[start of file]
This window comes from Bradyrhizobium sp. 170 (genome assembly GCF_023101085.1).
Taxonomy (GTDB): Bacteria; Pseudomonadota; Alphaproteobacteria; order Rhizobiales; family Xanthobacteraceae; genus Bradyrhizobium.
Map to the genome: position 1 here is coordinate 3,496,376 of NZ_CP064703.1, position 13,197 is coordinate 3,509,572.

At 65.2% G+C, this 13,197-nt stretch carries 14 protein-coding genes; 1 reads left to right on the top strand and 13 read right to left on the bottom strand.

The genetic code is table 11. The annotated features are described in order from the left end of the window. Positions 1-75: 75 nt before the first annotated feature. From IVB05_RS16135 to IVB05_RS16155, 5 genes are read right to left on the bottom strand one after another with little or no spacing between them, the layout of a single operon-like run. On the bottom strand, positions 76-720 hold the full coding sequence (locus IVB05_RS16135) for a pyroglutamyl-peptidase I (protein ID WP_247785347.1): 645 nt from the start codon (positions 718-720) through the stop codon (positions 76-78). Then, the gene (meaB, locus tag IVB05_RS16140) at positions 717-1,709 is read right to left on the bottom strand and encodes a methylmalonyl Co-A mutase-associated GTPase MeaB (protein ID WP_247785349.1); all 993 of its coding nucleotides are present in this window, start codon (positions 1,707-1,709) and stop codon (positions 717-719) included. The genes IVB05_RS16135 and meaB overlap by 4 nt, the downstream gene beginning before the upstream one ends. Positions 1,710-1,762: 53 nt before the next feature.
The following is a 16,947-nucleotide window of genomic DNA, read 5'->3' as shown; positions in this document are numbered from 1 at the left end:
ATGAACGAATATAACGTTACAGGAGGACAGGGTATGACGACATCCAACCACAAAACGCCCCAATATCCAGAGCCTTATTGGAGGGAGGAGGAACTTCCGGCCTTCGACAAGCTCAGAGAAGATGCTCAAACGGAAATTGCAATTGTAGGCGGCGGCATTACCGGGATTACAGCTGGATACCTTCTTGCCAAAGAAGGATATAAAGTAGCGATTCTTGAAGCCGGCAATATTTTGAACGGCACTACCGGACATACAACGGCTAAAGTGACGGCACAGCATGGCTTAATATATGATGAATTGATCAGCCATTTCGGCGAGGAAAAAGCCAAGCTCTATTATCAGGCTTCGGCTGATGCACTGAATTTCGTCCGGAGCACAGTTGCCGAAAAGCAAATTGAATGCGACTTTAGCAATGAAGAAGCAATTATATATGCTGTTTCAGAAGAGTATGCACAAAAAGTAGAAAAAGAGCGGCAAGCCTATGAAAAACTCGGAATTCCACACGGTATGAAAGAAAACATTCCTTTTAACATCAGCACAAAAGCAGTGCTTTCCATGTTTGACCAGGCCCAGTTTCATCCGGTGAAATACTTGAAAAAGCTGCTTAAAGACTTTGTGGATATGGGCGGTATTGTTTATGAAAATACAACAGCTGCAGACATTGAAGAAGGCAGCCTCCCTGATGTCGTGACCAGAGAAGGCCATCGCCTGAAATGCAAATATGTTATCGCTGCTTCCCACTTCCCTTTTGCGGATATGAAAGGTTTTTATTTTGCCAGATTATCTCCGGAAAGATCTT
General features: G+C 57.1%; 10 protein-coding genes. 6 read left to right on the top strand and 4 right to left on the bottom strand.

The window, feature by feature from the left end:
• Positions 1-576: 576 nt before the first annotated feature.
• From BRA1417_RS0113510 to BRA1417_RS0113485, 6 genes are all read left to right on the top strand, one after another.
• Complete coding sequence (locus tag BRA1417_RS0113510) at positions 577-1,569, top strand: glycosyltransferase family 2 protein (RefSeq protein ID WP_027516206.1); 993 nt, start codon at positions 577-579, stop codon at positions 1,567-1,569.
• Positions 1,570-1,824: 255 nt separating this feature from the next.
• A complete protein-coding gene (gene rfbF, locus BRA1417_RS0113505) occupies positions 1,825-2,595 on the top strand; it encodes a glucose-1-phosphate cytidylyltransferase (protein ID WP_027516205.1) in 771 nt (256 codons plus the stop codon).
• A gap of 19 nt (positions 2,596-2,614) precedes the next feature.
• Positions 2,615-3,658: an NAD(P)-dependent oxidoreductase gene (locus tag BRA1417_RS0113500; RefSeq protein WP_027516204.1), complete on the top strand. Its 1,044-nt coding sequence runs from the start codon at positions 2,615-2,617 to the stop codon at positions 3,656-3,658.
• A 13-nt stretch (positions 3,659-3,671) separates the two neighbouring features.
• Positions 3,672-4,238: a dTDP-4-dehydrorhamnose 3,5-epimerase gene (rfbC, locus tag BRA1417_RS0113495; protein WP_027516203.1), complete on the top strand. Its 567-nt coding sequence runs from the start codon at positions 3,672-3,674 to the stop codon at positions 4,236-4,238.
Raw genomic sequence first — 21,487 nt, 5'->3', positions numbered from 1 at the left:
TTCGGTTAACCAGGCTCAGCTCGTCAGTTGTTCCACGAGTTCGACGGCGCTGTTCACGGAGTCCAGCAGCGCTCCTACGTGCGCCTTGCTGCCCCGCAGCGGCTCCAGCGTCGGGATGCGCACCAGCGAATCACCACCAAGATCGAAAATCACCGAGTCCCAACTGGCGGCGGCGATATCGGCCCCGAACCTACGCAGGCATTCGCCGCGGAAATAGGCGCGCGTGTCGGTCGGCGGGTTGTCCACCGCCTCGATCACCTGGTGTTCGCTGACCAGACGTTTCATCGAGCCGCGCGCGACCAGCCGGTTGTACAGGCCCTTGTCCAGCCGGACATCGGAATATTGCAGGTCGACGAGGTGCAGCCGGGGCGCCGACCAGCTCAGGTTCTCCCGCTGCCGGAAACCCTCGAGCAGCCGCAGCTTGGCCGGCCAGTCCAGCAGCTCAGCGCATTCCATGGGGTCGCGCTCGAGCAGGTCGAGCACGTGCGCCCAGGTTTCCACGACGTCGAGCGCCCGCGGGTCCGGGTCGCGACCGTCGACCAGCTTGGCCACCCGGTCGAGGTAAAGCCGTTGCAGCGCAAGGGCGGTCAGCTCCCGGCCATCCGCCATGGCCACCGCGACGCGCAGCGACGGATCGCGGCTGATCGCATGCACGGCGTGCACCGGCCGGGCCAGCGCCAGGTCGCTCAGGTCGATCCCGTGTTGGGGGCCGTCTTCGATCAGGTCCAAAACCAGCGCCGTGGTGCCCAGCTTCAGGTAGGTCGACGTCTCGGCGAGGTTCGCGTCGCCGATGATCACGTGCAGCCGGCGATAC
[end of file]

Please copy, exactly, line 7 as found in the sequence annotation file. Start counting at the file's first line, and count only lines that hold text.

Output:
ATGAACGAATATAACGTTACAGGAGGACAGGGTATGACGACATCCAACCACAAAACGCCCCAATATCCAGAGCCTTATTGGAGGGAGGAGGAACTTCCGGCCTTCGACAAGCTCAGAGAAGATGCTCAAACGGAAATTGCAATTGTAGGCGGCGGCATTACCGGGATTACAGCTGGATACCTTCTTGCCAAAGAAGGATATAAAGTAGCGATTCTTGAAGCCGGCAATATTTTGAACGGCACTACCGGACATACAACGGCTAAAGTGACGGCACAGCATGGCTTAATATATGATGAATTGATCAGCCATTTCGGCGAGGAAAAAGCCAAGCTCTATTATCAGGCTTCGGCTGATGCACTGAATTTCGTCCGGAGCACAGTTGCCGAAAAGCAAATTGAATGCGACTTTAGCAATGAAGAAGCAATTATATATGCTGTTTCAGAAGAGTATGCACAAAAAGTAGAAAAAGAGCGGCAAGCCTATGAAAAACTCGGAATTCCACACGGTATGAAAGAAAACATTCCTTTTAACATCAGCACAAAAGCAGTGCTTTCCATGTTTGACCAGGCCCAGTTTCATCCGGTGAAATACTTGAAAAAGCTGCTTAAAGACTTTGTGGATATGGGCGGTATTGTTTATGAAAATACAACAGCTGCAGACATTGAAGAAGGCAGCCTCCCTGATGTCGTGACCAGAGAAGGCCATCGCCTGAAATGCAAATATGTTATCGCTGCTTCCCACTTCCCTTTTGCGGATATGAAAGGTTTTTATTTTGCCAGATTATCTCCGGAAAGATCTT